Former U.S. Defense Secretary Robert McNamara is dead. He died in his sleep at 5:30 a.m. Monday. He was 93.
There is a monument dedicated to his military and geopolitical expertise in Washington, D.C. It is the Vietnam War Memorial. It lists the names of 58 thousand dead Americans who were sent to their deaths because McNamara -- a former president of Ford Motor Company -- was given the power to intervene (in whatever manner he chose) in a civil war in Southeast Asia that became yet another chapter in the insanity that was the Cold War.
In addition to the 58 thousand Americans, at least 2.5 million Indochinese -- most of whom were Vietnamese -- also were killed. All of these people -- thousands of soldiers, hundreds of thousands of civilians -- had their lives ripped from them as a direct result of the actions McNamara took in his dedication to the belief in the absolute primacy of American Corporatism and the need to force that belief on as much of the world as we could, no matter the consequences; no matter the destruction or the number of dead and crippled or the mentally destroyed.
By his own definition he was a War Criminal. Any action that is necessary to define that term -- war criminal -- was an action taken by Robert McNamara. From the fire bombing of Vietnamese cities and the subsequent murder of tens of thousands of innocent civilians to the establishment of murderous "free fire" zones in the countryside, McNamara's killing spree was without limits, without restriction, completely outside the rules of war so carefully crafted by the world's "civilized" societies.
The curious can read McNamara's biography here. However, his true legacy is to be found in American men now in their 60s who still carry the with them the memories of the war crimes perpetrated against yet another innocent country the United States decided to invade and destroy. His legacy also can be found in the monuments scattered throughout Vietnam -- memorials to the death and destruction caused for no sane reason by the United States. Or in the hideous genetic deformities still occurring in newborns -- nearly 40 years after the war ended in the worst defeat for the U.S. in its history -- that are a direct result of the United States saturating Vietnam in a poisonous flood of the deadly herbicide Agent Orange.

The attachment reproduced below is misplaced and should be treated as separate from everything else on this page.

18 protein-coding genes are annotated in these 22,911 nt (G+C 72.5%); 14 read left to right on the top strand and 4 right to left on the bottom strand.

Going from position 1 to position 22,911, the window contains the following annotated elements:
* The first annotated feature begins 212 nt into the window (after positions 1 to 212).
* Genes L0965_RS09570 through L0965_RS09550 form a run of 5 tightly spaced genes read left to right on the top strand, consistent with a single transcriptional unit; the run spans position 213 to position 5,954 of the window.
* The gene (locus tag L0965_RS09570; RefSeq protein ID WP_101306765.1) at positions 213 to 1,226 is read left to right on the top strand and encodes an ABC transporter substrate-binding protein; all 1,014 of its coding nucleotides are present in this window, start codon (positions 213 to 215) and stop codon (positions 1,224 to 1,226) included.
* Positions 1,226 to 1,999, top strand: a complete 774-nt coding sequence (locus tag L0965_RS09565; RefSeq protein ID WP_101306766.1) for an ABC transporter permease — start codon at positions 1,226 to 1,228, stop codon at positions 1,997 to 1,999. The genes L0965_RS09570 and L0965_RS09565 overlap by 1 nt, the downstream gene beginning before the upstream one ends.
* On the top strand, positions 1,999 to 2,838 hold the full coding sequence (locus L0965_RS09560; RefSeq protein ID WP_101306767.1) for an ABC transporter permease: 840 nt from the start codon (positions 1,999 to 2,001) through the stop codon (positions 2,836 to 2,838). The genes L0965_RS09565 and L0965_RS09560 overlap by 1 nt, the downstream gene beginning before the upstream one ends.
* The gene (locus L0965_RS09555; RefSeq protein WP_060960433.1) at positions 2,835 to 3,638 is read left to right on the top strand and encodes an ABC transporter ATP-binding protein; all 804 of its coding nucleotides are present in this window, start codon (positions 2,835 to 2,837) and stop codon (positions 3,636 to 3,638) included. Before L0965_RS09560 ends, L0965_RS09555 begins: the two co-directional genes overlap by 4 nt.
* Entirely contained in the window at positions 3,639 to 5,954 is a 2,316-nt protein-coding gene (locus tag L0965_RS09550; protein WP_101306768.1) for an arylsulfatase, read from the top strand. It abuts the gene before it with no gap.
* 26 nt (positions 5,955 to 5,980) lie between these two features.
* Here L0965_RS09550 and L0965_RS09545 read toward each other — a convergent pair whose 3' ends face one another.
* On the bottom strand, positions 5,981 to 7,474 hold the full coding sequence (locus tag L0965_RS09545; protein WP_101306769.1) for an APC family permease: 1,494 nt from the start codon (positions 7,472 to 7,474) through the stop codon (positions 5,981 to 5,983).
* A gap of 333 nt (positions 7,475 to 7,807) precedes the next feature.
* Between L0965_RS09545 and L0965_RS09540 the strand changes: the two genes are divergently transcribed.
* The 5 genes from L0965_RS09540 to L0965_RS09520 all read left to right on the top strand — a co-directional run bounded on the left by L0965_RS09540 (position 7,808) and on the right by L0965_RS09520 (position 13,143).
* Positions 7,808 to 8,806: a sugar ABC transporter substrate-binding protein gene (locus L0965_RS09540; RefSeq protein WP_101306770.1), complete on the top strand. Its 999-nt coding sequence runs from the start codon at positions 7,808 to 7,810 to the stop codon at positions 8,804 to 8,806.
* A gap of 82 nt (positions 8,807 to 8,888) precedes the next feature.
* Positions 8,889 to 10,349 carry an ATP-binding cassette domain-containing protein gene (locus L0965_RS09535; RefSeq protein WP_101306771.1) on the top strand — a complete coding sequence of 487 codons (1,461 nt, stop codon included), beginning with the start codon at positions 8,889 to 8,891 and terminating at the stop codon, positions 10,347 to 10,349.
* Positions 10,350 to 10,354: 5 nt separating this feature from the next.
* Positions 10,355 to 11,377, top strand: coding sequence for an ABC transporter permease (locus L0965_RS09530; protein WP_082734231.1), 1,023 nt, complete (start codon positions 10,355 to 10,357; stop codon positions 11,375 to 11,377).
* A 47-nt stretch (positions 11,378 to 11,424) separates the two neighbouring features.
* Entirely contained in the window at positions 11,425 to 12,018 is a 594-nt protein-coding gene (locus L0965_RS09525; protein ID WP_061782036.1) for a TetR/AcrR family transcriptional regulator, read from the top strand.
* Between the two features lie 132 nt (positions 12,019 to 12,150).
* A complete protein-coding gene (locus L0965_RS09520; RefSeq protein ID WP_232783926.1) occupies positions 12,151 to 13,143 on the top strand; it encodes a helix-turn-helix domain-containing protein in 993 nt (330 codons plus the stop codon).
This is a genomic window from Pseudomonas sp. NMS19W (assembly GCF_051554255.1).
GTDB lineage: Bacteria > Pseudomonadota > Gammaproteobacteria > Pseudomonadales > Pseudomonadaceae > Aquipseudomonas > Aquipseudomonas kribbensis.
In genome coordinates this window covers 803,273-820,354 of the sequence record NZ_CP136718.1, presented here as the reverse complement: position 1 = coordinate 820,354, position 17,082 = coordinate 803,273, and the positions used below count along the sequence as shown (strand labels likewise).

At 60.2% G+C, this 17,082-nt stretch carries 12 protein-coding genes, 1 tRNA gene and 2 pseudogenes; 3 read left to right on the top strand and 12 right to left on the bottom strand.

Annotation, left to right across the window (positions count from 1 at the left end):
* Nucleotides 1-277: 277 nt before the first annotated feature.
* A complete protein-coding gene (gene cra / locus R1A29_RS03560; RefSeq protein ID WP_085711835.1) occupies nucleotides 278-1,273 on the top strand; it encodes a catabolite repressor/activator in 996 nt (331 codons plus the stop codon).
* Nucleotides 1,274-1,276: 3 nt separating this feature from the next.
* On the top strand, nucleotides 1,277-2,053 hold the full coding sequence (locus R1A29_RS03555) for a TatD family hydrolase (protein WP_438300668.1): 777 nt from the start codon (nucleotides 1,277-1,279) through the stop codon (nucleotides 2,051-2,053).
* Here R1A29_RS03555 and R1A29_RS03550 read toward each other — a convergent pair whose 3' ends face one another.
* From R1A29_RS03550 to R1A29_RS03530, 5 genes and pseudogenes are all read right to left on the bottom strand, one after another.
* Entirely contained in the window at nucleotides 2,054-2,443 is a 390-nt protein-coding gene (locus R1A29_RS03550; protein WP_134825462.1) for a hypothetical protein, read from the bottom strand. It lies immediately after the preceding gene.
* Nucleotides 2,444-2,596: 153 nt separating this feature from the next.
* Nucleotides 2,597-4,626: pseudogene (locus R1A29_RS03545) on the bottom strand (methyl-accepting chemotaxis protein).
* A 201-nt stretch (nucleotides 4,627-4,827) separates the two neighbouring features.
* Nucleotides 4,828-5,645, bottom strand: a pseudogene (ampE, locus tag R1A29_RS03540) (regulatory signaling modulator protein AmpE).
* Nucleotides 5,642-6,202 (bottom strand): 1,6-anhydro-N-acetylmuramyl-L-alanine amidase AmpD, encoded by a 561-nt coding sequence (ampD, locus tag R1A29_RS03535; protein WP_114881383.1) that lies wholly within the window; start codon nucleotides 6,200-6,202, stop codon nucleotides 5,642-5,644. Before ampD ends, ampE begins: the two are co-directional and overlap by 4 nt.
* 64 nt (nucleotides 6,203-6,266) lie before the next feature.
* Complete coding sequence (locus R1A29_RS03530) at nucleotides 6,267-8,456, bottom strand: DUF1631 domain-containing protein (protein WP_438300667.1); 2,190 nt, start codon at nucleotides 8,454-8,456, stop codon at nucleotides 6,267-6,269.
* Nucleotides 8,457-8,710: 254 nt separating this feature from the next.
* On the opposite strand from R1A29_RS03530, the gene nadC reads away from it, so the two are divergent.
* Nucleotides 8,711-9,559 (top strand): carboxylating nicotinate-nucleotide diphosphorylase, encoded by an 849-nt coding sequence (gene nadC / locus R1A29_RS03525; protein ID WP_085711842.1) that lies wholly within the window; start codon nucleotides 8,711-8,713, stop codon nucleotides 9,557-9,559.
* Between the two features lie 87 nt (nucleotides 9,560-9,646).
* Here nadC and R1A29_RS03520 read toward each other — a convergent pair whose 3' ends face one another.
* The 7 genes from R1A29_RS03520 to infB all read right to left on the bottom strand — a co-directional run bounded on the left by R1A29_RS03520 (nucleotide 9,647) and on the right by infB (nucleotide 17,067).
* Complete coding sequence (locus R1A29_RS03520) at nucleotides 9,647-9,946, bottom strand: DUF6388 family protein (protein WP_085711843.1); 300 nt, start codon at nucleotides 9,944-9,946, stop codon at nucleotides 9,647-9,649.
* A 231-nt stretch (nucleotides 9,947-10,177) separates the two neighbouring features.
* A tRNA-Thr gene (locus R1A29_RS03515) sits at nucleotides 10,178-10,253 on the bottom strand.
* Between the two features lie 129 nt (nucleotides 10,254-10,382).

The list of crimes against humanity committed by the United States in Vietnam is a long one. It is a list too horrifying for us to acknowledge. To do so would bring an end to whatever belief still remains here in our sad, broken country that the United States operated honorably during the bloody and war-eaten 20th Century. And we Americans are not ready for that -- especially not now, not at a time when the record shows we have become a nation whose highest elected officials ordered the torture of men charged with no crime and given no rights in order to extract phony "confessions." A nation whose leaders see nothing wrong in saturating yet another country with yet another toxic substance -- this time explosives made with depleted uranium -- that is already producing thousands of horrific birth defects and hideous cancers. So . . . there will be no acknowledgement, no discussion, no truth, no reconciliation. Not now. Maybe never.
Our century-long history of lies employed in the expansion of empire, crimes against humanity, wars of opportunity, and the wanton killing of millions of innocent civilians is a history in which Robert McNamara fits easily and comfortably.
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